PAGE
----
To say that I like dim sum is like saying that Lady GaGa politely appreciates your attention. I’ve grown up eating this collection of little dishes and have always loved it to its fullest. So when Beffy asked me to go try out Luckee, the new dim sum restaurant by Susur Lee, I told him “Get bent!” and chuckled uncontrollably by myself for being so witty. After his puzzled look subsided though, I finally embarrassingly mumbled something like “Thankyounowletsgo” and wasted no time going there for a little post-work tapas, Chinese style.
Walking in, Luckee felt strangely like a Canadian hipster joint that tries way too hard to be “old-school” Chinese. With red flurescent lighting accents, old-timey Asian pictures, and concrete brick wall accents, it’s really, really hard to see Luckee as anything other than a rich white kid who decided to have a really Chinese room in his house, but with the provision that said Chinese room can only be inspired by what that kid has seen in classic Chinese pop culture.
And I loved every bit of it.
The kitschyness mixed with the undoubtedly refined atmosphere (it was located in the ground floor of the Soho Metropolitan Hotel in Toronto after all) was actually a wonderful combination. Instead of being stuck up, the whole place to me seemed to shimmer in a semi self-awareness that became charming. The prices, on the other hand, were a little less thrilling. I mean, I know that I’m gonna be hit harder than in a regular dim sum place, but seeing that I’d have to fork out 9 bucks for four pieces of har gow was a little DIM on my SUM of money (I’m here all week, folks).
We ordered a little smorgasbord of morsels, but since listing them all will make this article super long and boring, I’ll give some of the highlights and lowlights, beginning with the latter. The crispy shrimp with tofu dumpling, for one, wasn’t too superb. It wasn’t bad, but it was basically a fry-up with shrimp. Fresh ingredients but not worth the $8 price they hit you with. Similar points for the crispy crab and tofu cake. I was just expecting so much more than a simple…well, crab and tofu cake (I guess they win points for naming accuracy). It was a bit underwhelming and I was hoping that they were able to put a unique twist on their fried stuff, but I was sorely disappointed.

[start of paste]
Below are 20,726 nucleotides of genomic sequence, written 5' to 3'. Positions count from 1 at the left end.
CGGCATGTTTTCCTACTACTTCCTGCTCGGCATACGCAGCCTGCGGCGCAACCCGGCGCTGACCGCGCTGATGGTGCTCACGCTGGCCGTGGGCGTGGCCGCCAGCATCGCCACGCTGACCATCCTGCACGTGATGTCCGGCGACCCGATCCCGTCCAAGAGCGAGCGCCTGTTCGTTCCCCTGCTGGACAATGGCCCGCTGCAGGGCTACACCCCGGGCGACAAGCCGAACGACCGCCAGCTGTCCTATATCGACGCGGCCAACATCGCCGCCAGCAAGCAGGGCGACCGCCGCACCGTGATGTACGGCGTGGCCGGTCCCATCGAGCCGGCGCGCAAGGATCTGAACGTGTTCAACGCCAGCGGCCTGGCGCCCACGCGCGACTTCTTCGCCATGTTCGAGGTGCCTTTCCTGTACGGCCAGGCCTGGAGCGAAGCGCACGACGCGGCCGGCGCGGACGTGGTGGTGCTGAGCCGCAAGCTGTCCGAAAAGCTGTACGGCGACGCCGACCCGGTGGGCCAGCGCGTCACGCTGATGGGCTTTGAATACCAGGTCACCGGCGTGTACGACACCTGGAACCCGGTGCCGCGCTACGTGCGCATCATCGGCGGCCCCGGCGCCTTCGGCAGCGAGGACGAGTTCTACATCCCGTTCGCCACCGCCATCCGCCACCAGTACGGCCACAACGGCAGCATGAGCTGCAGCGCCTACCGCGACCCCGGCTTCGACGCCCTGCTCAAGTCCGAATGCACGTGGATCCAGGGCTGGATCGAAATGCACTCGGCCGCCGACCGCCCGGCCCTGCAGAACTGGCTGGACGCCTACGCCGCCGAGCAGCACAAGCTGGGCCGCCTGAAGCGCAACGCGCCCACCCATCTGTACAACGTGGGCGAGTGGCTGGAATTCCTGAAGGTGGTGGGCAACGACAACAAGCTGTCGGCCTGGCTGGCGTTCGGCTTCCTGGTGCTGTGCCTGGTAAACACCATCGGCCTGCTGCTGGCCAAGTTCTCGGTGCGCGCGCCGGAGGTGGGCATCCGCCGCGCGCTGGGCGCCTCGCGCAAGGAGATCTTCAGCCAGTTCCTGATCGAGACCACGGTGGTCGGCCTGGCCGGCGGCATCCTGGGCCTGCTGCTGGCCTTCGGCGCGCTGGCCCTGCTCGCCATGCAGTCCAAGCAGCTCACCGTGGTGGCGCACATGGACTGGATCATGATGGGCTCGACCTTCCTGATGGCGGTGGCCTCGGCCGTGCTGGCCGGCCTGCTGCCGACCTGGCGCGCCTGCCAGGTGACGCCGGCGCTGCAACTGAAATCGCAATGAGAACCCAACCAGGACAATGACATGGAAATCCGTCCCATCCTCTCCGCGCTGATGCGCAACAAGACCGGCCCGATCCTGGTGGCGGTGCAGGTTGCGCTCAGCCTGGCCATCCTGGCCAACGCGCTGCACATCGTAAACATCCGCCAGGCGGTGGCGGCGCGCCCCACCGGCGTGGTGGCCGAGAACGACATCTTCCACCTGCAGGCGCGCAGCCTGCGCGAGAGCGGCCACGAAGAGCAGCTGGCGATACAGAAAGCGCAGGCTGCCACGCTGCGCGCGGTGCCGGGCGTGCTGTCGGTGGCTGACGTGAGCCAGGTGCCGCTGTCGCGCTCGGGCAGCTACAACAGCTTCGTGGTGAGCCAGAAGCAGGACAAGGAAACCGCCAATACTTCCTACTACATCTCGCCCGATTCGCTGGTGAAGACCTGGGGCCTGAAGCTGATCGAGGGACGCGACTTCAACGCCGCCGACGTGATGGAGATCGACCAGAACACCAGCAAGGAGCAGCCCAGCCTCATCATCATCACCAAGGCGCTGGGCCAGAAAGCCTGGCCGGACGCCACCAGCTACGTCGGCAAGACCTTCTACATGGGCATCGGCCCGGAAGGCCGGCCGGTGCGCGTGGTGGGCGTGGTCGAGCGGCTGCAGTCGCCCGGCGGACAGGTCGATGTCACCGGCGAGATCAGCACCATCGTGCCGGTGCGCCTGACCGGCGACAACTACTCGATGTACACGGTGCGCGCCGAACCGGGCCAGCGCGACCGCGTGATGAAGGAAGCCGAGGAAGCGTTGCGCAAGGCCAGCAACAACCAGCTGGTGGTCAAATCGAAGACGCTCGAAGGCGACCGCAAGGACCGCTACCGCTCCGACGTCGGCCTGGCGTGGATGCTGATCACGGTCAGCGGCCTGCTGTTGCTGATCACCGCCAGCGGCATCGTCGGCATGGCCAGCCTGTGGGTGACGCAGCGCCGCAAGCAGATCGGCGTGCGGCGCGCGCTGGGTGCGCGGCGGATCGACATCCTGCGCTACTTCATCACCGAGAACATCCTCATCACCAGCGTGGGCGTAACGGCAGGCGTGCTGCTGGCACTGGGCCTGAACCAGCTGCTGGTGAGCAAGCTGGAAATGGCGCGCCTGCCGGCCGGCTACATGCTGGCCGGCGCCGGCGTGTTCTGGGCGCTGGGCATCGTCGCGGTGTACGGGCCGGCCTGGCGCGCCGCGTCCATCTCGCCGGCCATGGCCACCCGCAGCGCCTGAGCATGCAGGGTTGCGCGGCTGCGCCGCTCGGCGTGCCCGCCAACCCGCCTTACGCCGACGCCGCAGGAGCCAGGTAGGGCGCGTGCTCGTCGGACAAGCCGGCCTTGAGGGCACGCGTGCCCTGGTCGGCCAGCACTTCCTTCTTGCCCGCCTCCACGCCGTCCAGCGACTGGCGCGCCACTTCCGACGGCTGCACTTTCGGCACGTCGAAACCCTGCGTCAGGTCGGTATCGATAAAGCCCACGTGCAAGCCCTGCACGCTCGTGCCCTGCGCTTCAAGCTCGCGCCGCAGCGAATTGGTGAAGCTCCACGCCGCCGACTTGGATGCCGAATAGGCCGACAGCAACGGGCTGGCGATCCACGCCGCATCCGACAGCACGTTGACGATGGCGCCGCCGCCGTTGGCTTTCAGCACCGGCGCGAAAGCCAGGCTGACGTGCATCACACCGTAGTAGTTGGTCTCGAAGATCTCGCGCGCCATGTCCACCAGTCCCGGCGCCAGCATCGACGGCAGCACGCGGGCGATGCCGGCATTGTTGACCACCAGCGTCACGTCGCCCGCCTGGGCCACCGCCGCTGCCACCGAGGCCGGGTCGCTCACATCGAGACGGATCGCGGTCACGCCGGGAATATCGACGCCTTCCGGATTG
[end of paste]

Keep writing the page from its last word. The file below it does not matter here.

In the winners section was the beautiful steamed har gow. Though a bit pricey, they were plump and juicy, and (shock) orange-coloured! I was told that the colouring came from carotene, the stuff you get in carrots, so it had the benefit of providing a stark and cool new look on an old favourite dish of mine without altering the actual flavour itself. The xiao long bao was also pretty good, although admittedly Ding Tai Fung’s are better. But my absolute fave was the shrimp cheung fun. Unlike its traditional counterpart which only uses steamed shrimp, this one has some fried dough/batter surrounding the shrimp, without turning it into an all-out fried snack. It was, most definitely, still true to its steamed roots. The flavours came alive extremely well for this dish, and it is the first one I would recommend to anyone coming here.
I would recommend Luckee for the sheer experience of it. I do think you’ll get more value for your money from a strictly food standpoint by going to one of the many awesome traditional dim sum places in town or in Markham, however for the chance of having a “haute couture” dim sum dining experience, Luckee delivers. Still, for me, this is strictly on the “so glad I came, but I don’t think I’ll come back” list.
Moral of the story? Order the steamed ones, and leave off the fried ones. Never thought I’d every say those words.
–Final verdict: Boleh Makan!
328 Wellington Street West
Toronto, ON M5V 3T4